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Would you have Feeling hot when you have High blood pressure?

Summary: Feeling hot is found among people with High blood pressure, especially people who are female, 60+ old, also have High blood pressure, and take medication Aspirin.

We study 921 people who have Feeling hot and High blood pressure from FDA and social media. Find out below who they are, other conditions they have and drugs they take.

You are not alone: join a support group for people who have High blood pressure and Feeling hot >>>


High blood pressure

High blood pressure can be treated by Lisinopril, Atenolol, Amlodipine Besylate, Hydrochlorothiazide, Diovan, Metoprolol Tartrate. (latest reports from 329,841 High Blood Pressure patients)

Feeling hot

Feeling hot has been reported by people with high blood cholesterol, multiple sclerosis, high density lipoprotein decreased, high blood pressure, rheumatoid arthritis. (latest reports from 20,735 Feeling hot patients)

On Mar, 31, 2015: 921 people who have high blood pressure and Feeling Hot are studied.

Trend of Feeling hot in high blood pressure reports

Gender of people who have high blood pressure and experienced Feeling hot * :

Feeling hot65.69%34.31%

Age of people who have high blood pressure and experienced Feeling hot * :

Feeling hot0.00%0.00%0.19%0.29%2.51%10.03%28.93%58.05%

Severity of the symptom * :

leastmoderateseveremost severe
Feeling hot0.00%28.57%71.43%0.00%

Top co-existing conditions for these people * :

  1. Hypertension (921 people, 100.00%)
  2. Blood cholesterol increased (261 people, 28.34%)
  3. Diabetes mellitus (152 people, 16.50%)
  4. Depression (140 people, 15.20%)
  5. Prophylaxis (104 people, 11.29%)
  6. Blood triglycerides increased (84 people, 9.12%)
  7. Pain (83 people, 9.01%)
  8. High density lipoprotein decreased (69 people, 7.49%)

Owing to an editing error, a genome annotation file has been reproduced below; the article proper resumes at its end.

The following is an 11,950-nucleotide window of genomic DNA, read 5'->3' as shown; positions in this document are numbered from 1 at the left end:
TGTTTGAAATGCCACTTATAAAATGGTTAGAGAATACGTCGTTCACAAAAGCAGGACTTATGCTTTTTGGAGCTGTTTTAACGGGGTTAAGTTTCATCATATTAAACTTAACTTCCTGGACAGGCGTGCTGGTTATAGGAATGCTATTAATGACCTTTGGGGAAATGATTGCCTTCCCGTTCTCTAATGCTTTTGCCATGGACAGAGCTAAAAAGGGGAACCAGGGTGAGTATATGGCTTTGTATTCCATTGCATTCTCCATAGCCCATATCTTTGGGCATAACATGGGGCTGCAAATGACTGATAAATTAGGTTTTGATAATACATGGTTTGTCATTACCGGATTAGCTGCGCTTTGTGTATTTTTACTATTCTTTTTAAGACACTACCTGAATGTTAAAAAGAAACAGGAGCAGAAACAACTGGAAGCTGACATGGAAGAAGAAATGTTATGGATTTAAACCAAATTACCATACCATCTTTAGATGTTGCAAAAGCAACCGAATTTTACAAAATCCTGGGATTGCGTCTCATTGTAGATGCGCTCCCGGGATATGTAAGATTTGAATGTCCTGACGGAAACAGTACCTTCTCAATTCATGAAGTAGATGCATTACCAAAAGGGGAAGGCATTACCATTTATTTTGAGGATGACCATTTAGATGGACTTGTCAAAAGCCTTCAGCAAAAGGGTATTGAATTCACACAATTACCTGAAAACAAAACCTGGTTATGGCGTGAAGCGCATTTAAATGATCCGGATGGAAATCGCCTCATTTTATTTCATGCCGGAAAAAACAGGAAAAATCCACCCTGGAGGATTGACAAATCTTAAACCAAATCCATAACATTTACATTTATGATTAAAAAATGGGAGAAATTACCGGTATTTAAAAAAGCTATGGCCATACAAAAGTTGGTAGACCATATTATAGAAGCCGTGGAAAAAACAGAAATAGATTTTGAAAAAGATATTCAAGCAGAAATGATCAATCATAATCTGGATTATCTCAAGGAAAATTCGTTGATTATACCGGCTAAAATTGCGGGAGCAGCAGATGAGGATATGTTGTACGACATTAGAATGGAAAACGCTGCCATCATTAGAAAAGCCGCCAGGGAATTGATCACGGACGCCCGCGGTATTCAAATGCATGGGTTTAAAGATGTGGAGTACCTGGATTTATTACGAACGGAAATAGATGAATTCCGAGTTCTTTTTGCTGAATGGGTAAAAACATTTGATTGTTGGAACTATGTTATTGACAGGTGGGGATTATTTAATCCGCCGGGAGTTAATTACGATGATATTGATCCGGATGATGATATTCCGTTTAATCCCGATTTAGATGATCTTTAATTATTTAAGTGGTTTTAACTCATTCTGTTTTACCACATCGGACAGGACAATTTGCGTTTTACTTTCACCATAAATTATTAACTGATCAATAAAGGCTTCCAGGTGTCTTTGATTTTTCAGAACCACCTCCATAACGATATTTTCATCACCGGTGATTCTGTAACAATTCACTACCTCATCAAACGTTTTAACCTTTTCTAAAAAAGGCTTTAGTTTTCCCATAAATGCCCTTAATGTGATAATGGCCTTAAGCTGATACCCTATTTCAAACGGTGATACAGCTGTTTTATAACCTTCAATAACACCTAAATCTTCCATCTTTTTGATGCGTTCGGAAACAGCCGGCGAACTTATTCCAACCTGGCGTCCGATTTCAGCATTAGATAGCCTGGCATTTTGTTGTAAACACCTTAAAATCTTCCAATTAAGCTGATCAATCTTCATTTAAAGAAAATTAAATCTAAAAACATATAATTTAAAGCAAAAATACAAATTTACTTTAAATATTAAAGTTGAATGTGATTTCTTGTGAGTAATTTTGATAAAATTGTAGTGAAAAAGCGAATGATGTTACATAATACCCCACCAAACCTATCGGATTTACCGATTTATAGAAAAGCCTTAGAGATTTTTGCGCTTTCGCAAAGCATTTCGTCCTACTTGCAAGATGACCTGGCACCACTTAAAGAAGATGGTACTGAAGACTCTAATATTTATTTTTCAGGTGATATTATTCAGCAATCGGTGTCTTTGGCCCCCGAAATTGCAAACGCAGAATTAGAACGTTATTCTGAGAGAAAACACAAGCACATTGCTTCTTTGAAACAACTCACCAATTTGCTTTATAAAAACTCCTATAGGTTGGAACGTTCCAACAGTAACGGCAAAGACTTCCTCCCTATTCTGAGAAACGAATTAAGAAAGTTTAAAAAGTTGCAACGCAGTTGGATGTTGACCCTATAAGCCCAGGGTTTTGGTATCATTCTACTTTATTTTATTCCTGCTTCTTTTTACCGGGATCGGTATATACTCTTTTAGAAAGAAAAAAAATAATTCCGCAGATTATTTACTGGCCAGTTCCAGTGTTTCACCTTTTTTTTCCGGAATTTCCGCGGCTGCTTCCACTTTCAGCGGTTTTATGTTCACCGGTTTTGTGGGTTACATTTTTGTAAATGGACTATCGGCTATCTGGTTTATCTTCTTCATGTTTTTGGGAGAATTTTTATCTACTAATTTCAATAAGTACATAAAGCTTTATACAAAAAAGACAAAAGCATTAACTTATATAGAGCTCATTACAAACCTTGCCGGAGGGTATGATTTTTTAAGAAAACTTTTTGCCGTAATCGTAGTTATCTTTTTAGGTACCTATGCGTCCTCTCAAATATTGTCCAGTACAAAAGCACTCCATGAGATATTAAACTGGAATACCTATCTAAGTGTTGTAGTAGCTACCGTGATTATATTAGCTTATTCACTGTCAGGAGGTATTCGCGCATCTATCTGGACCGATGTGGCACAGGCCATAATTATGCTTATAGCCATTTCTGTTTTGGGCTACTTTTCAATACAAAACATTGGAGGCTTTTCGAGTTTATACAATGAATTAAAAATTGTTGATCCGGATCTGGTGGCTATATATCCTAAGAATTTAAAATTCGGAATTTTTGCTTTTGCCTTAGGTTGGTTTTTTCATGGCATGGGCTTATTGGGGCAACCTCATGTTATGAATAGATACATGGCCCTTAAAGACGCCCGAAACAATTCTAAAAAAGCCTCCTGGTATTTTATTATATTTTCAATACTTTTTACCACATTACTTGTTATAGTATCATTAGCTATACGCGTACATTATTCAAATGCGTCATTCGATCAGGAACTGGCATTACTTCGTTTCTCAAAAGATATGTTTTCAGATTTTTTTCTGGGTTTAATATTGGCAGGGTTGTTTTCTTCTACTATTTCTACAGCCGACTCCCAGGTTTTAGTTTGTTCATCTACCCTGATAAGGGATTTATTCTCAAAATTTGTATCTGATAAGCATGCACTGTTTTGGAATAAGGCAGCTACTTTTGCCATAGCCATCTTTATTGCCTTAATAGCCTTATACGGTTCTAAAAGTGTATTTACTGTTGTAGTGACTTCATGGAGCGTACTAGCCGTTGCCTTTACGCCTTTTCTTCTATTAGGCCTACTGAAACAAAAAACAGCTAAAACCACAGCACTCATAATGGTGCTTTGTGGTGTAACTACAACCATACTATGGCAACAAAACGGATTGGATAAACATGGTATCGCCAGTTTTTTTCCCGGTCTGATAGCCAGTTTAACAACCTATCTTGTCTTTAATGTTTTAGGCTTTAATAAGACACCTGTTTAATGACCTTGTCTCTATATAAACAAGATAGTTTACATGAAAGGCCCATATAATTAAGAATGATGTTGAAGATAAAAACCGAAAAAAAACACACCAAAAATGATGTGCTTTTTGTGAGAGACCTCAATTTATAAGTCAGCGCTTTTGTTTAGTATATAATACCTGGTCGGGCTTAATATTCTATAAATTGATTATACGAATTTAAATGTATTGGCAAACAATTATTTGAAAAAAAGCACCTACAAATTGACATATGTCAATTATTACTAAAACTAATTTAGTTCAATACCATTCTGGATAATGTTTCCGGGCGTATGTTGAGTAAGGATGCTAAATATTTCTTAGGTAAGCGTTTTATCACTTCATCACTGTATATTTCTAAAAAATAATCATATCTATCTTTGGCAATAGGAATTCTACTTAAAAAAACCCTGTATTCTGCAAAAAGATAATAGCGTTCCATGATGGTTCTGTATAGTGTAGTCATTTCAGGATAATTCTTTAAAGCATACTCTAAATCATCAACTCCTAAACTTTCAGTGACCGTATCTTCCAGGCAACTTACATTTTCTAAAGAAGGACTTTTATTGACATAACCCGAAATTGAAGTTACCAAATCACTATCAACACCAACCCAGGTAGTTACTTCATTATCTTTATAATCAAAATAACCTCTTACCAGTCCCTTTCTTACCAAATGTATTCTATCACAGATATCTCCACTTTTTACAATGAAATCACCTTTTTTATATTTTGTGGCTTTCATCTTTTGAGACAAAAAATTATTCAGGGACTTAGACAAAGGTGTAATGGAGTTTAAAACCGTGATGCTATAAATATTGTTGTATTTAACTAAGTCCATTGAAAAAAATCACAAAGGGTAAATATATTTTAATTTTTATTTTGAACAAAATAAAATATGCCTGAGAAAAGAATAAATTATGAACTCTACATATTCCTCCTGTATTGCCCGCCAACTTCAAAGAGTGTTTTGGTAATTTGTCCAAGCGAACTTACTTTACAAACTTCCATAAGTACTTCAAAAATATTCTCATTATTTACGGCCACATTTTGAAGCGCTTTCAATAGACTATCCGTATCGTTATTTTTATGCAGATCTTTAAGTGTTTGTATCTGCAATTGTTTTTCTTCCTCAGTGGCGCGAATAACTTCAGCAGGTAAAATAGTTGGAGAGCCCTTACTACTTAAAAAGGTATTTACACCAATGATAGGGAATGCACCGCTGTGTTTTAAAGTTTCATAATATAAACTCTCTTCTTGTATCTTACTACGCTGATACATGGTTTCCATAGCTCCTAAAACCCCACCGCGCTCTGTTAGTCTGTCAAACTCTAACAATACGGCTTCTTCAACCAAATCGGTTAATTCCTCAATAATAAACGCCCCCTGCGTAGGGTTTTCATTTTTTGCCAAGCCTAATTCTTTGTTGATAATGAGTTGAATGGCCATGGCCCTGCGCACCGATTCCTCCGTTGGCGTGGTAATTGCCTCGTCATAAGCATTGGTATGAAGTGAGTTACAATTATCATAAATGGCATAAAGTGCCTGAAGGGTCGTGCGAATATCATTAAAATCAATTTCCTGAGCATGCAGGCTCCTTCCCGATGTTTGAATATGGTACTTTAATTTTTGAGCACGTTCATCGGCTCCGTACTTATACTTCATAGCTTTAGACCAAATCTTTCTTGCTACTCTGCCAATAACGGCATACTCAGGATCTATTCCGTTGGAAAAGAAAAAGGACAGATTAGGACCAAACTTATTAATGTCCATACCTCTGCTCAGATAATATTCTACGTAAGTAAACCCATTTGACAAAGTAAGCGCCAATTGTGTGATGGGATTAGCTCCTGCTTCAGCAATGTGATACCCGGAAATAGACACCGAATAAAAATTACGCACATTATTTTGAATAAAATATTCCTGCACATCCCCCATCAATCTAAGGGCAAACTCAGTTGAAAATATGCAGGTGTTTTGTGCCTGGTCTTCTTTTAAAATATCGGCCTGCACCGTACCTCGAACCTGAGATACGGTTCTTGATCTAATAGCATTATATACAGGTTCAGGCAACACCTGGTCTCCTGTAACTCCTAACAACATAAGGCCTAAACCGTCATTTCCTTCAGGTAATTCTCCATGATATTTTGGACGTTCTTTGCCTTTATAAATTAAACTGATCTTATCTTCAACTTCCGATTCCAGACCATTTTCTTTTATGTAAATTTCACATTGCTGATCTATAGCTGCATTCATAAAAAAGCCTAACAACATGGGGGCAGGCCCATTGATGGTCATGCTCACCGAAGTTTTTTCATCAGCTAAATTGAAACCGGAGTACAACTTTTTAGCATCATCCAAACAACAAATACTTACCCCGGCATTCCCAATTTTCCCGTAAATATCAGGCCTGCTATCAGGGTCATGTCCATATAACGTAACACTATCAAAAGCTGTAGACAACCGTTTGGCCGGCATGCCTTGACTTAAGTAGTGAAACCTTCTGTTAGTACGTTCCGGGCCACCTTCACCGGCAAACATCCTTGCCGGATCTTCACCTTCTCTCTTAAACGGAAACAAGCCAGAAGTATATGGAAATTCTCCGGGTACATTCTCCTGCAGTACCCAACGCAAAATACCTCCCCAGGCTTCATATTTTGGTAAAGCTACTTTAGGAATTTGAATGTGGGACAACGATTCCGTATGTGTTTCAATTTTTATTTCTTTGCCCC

9. Gastrooesophageal reflux disease (69 people, 7.49%)
  10. Hypothyroidism (61 people, 6.62%)

Most common drugs used by these people * :

  1. Aspirin (258 people, 28.01%)
  2. Niaspan (221 people, 24.00%)
  3. Lisinopril (184 people, 19.98%)
  4. Atenolol (144 people, 15.64%)
  5. Hydrochlorothiazide (140 people, 15.20%)
  6. Amlodipine (88 people, 9.55%)
  7. Norvasc (87 people, 9.45%)
  8. Humira (82 people, 8.90%)
  9. Ramipril (79 people, 8.58%)
  10. Metronidazole (74 people, 8.03%)

* Approximation only. Some reports may have incomplete information.

How to use the study: print a copy of the study and bring it to your health teams to ensure drug risks and benefits are fully discussed and understood.

Get connected: join our support group of high blood pressure and feeling hot on

Do you have High Blood Pressure and Feeling Hot?




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- support group for people who have Feeling Hot and High blood pressure
- support group for people who have High blood pressure
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DISCLAIMER: All material available on is for informational purposes only, and is not a substitute for medical advice, diagnosis, or treatment provided by a qualified healthcare provider. All information is observation-only, and has not been supported by scientific studies or clinical trials unless otherwise stated. Different individuals may respond to medication in different ways. Every effort has been made to ensure that all information is accurate, up-to-date, and complete, but no guarantee is made to that effect. The use of the eHealthMe site and its content is at your own risk.

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